Centre of Clinical Arrhythmia and Electrophysiology, Istituto Policlinico San Donato, University of Milan, San Donato Milanese (MI), Italy, 2003.

Beta-2-Agonists

The commonly used beta-2-receptor agonists are: salbutamol, salmeterol, formoterol, terbutaline and clenbuterol. The IOC considers them as “anabolic agents” and “stimulants”, used to increase the muscle mass and physical strength. Beta-2-agonists may induce ventricular and supraventricular ectopic beats, as well as focal and reentry arrhythmias, supraventricular and ventricular, especially in subjects with underlying cardiomyopathies and in case of concomitant administration with other drugs.

Arrhythmogenic effects of illicit drugs in athletes. Francesco Furlanello, Stefano Bentivegna, Riccardo Cappato, Luigi De Ambroggi.

Center of Clinical Arrhythmia and Electrophysiology, Istituto Policlinico San Donato, University of Milan, San Donato Milanese (MI), Italy, 2003.

Growth Hormone & Insulin-Like Growth Factor

They are widely used in the exogenous recombinant forms (rhGH and rhIGF-I) by athletes as anabolic agents, to increase the muscle mass, cardiac performance and stamina on the job, even though the real effect on muscle strength is still subject of debate. Up to now no side effects related to GH abuse are clearly known, but a significant increase in mortality was reported among patients submitted to treatment for catabolic diseases. With regard to athletes taking these drugs for a long time and at high dosages the following side effects are possible: systemic disorders such as myalgia, asthenia, headache, arthralgia, diabetes mellitus, thyroid disorders, acromegaly, metabolic ionic alterations, hypertension and various types of cardiomyopathies (hypertrophic or dilated), similar to those observed in acromegaly. All these conditions may contribute, to a variable extent, to the development of different types (focal or reentry) of supraventricular and ventricular arrhythmias, which are often found in athletes.

Arrhythmogenic effects of illicit drugs in athletes. Francesco Furlanello, Stefano Bentivegna, Riccardo Cappato, Luigi De Ambroggi.

Centre of Clinical Arrhythmia and Electrophysiology, Istituto Policlinico San Donato, University of Milan, San Donato Milanese (MI), Italy, 2003.

Diuretics

Diuretics are classes of heterogeneous substances prohibited by the IOC. Diuretics are often taken to mask the assumption of other drugs excreted in the urine: the purpose is to attempt to dilute those drugs the cut-off urinary concentration of which is evaluated in tests for doping control (e.g., stimulants, narcotics and anabolic steroids such as nandrolone, methandienone metabolites, methyltestosterone, stanozolol). The administration of diuretics may cause arrhythmias due to hypokalemia and dehydration. Moreover, these arrhythmias may be particularly severe in case of underlying primary or “toxic” cardiac diseases.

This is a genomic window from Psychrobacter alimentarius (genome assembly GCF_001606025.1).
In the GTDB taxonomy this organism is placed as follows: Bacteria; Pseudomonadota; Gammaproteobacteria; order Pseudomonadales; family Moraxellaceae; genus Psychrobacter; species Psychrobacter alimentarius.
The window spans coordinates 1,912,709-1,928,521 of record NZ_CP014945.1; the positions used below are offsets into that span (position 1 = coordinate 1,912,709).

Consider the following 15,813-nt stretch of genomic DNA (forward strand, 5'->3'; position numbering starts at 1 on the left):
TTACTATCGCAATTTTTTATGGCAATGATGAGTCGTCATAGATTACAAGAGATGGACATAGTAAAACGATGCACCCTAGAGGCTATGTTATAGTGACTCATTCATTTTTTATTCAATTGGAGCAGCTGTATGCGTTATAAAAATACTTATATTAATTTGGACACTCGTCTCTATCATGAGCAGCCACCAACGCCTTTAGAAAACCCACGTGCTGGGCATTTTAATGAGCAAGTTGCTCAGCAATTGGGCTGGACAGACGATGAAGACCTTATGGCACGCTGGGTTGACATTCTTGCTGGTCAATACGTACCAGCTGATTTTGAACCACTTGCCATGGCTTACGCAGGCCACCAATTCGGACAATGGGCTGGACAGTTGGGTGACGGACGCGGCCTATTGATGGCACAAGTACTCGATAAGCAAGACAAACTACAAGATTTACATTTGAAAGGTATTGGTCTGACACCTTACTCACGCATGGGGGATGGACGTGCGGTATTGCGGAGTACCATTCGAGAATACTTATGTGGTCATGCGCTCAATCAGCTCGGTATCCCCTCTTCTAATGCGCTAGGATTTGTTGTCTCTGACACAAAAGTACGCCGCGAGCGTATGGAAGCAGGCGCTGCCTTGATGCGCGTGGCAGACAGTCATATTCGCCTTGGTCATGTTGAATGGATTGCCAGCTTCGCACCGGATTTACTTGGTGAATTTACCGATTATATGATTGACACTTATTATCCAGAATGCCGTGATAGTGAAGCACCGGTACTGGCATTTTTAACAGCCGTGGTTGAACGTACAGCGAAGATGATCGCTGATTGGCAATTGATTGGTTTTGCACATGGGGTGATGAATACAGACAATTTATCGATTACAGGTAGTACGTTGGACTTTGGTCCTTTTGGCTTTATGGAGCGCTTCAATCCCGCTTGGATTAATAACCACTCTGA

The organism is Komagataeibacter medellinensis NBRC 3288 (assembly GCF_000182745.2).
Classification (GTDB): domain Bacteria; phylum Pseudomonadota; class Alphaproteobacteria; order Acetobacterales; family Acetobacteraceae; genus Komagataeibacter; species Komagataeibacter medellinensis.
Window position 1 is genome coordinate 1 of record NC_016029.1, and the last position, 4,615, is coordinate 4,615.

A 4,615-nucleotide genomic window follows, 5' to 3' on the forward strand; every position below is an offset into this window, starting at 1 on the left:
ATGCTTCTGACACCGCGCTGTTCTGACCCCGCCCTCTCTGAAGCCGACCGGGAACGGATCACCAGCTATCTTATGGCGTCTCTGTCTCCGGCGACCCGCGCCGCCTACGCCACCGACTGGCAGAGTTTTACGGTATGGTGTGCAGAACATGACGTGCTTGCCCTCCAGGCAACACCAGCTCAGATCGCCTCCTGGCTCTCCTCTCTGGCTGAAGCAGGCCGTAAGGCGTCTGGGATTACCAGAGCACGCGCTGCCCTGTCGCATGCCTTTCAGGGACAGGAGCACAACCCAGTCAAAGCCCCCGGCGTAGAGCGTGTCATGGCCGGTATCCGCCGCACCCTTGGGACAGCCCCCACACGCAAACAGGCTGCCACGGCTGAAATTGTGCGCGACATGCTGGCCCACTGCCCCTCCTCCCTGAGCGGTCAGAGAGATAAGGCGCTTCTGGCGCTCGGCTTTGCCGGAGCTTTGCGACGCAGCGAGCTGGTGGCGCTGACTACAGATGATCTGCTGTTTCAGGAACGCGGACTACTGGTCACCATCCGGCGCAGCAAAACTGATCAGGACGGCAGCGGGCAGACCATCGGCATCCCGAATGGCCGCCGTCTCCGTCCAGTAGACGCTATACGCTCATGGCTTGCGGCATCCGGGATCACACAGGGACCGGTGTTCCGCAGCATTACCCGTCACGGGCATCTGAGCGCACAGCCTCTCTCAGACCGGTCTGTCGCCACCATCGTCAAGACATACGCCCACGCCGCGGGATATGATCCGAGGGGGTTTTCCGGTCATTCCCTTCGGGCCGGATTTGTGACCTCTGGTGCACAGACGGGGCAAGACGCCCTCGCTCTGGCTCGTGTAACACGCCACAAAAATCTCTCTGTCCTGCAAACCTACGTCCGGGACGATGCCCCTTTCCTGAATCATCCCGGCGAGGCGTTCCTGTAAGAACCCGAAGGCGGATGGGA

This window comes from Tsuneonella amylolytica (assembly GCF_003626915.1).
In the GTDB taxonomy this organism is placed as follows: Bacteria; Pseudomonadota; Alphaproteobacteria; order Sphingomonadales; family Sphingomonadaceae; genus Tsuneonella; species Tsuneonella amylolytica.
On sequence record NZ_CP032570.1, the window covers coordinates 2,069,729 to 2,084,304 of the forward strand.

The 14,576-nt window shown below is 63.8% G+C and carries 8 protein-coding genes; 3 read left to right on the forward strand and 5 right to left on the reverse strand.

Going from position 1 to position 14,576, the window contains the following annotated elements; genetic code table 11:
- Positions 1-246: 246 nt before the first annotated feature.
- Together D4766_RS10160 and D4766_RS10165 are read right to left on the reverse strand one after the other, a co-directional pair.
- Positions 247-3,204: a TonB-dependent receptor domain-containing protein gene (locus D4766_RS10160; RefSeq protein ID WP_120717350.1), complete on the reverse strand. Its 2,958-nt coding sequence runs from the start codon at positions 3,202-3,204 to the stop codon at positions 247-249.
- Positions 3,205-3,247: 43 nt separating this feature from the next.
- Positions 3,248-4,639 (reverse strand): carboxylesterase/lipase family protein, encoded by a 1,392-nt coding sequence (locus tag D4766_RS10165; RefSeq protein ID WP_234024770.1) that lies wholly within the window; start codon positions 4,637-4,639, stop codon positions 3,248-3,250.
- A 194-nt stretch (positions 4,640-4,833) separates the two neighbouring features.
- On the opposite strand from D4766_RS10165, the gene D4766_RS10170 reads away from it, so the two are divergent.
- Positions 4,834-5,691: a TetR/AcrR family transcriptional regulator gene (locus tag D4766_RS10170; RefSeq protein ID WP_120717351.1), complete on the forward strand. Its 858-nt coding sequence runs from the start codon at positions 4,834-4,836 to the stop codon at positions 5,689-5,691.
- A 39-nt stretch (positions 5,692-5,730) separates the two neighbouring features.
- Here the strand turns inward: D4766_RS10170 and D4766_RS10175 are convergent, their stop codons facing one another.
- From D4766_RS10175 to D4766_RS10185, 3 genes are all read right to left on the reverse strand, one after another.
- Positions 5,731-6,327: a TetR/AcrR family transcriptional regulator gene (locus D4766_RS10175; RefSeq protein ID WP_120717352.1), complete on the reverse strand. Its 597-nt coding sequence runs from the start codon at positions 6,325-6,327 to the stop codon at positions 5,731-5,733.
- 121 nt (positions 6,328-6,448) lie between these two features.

Arrhythmogenic effects of illicit drugs in athletes, Francesco Furlanello, Stefano Bentivegna, Riccardo Cappato, Luigi De Ambroggi.

Centre of Clinical Arrhythmia and Electrophysiology, Istituto Policlinico San Donato, University of Milan, San Donato Milanese (MI), Italy, 2003.

Stimulants

Besides cocaine, this group encompasses many other drugs, in particular amphetamines (ephedrine, methylephedrine, pseudoephedrine, caffeine and related substances), widely used among competitive athletes for their well-known effects: performance enhancement, increased level of aggressiveness, better standing of strain perception. Stimulants may cause focal and reentry arrhythmias, ventricular and supraventricular ectopic beats, atrioventricular nodal reentry tachycardia, focal atrial tachycardia, atrial fibrillation, ventricular tachycardia and fibrillation. 

Their assumption may prove particularly hazardous in athletes with the Wolff-Parkinson-White syndrome (even in the subgroups of Wolff-Parkinson-White patients previously considered at low risk) because of the increase in atrial and ventricular excitability and the shortening of the accessory pathway refractoriness, with possible consequent fast atrial fibrillation and ventricular fibrillation.